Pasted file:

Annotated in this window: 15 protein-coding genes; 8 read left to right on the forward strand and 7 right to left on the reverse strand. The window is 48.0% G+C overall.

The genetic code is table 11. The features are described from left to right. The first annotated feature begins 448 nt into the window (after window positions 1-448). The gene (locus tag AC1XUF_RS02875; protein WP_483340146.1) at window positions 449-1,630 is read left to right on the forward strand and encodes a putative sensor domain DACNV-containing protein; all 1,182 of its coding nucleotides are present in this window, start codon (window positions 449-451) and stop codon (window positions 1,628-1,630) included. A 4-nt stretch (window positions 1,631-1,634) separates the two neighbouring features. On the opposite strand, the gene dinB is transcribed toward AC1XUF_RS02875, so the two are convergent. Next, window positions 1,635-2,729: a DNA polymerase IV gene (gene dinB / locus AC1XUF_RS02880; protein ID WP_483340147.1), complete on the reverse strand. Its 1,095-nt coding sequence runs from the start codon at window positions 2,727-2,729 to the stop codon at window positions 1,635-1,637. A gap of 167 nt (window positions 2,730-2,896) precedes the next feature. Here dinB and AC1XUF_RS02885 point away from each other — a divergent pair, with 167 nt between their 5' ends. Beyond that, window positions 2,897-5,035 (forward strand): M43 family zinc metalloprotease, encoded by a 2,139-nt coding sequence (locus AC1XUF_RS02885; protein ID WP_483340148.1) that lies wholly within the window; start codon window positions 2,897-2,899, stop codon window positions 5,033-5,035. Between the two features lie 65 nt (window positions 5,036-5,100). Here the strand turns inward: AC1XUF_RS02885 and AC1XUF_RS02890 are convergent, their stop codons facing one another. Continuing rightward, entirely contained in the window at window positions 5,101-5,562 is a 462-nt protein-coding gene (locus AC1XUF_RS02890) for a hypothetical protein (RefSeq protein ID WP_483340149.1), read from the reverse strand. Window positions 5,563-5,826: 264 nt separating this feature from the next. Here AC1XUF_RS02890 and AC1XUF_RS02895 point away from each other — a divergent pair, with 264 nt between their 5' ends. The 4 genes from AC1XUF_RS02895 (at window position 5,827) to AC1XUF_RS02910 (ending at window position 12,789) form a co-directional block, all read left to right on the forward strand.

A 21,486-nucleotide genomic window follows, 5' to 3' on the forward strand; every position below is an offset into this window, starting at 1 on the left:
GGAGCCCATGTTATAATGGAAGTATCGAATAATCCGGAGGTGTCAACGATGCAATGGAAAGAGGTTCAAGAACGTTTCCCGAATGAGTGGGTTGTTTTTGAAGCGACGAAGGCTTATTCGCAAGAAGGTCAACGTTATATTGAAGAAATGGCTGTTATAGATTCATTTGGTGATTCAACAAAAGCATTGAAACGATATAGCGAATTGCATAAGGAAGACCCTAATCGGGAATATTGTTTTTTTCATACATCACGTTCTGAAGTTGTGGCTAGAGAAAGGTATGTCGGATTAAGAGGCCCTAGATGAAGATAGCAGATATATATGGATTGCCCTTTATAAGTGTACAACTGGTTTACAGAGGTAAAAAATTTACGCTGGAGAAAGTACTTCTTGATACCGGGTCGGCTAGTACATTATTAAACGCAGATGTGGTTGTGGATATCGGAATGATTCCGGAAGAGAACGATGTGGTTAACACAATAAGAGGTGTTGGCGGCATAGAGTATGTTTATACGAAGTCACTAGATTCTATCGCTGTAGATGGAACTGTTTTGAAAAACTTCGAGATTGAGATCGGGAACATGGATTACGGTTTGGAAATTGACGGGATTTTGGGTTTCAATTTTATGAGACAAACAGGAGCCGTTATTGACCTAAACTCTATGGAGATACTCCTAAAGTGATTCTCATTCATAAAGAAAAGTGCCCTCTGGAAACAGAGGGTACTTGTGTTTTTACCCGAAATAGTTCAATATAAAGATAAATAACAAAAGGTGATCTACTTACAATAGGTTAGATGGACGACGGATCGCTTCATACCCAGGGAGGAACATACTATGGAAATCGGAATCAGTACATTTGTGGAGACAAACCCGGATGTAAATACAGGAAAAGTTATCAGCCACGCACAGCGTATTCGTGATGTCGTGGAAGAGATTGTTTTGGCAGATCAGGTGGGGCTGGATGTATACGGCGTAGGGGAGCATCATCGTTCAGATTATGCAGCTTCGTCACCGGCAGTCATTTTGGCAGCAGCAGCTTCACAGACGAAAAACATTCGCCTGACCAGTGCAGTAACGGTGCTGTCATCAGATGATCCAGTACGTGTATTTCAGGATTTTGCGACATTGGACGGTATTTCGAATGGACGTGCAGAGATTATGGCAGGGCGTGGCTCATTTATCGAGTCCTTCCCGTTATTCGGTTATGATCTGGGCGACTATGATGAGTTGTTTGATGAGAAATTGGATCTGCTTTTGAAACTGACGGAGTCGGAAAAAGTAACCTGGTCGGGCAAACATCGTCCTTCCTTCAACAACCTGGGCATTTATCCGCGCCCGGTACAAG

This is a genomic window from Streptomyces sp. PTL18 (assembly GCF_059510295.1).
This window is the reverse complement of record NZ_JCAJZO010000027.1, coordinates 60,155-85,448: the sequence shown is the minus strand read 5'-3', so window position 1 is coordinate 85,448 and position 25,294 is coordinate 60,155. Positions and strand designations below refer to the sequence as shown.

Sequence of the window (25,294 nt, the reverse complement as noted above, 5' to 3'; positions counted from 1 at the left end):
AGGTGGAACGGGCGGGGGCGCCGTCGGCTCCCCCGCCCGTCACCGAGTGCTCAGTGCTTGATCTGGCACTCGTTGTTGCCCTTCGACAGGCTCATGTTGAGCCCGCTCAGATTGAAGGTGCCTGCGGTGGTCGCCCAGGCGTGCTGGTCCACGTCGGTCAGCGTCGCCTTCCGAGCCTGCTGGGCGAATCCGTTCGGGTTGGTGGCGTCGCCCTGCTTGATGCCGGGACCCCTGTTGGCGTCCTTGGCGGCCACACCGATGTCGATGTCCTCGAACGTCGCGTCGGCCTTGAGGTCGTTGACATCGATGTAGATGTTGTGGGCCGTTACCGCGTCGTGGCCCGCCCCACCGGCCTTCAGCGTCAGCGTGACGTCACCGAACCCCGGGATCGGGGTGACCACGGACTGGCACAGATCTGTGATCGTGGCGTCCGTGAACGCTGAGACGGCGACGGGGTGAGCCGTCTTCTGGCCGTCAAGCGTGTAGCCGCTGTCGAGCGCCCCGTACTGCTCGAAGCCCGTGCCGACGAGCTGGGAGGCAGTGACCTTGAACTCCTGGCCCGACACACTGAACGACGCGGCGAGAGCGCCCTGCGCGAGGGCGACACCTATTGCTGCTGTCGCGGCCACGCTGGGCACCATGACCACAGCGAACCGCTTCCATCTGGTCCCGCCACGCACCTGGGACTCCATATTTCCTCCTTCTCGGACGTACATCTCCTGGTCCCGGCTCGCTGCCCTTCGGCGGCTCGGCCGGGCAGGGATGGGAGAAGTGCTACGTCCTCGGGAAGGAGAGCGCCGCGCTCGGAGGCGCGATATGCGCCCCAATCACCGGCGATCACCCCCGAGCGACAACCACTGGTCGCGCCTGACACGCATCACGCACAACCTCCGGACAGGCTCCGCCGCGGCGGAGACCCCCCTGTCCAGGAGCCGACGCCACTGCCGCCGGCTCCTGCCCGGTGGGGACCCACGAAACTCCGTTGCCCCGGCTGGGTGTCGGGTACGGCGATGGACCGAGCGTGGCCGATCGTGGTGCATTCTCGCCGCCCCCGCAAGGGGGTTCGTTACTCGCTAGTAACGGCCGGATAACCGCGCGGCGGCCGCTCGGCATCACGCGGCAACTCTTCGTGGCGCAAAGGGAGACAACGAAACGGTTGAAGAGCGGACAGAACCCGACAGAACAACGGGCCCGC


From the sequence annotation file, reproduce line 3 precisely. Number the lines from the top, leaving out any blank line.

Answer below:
A 21,486-nucleotide genomic window follows, 5' to 3' on the forward strand; every position below is an offset into this window, starting at 1 on the left: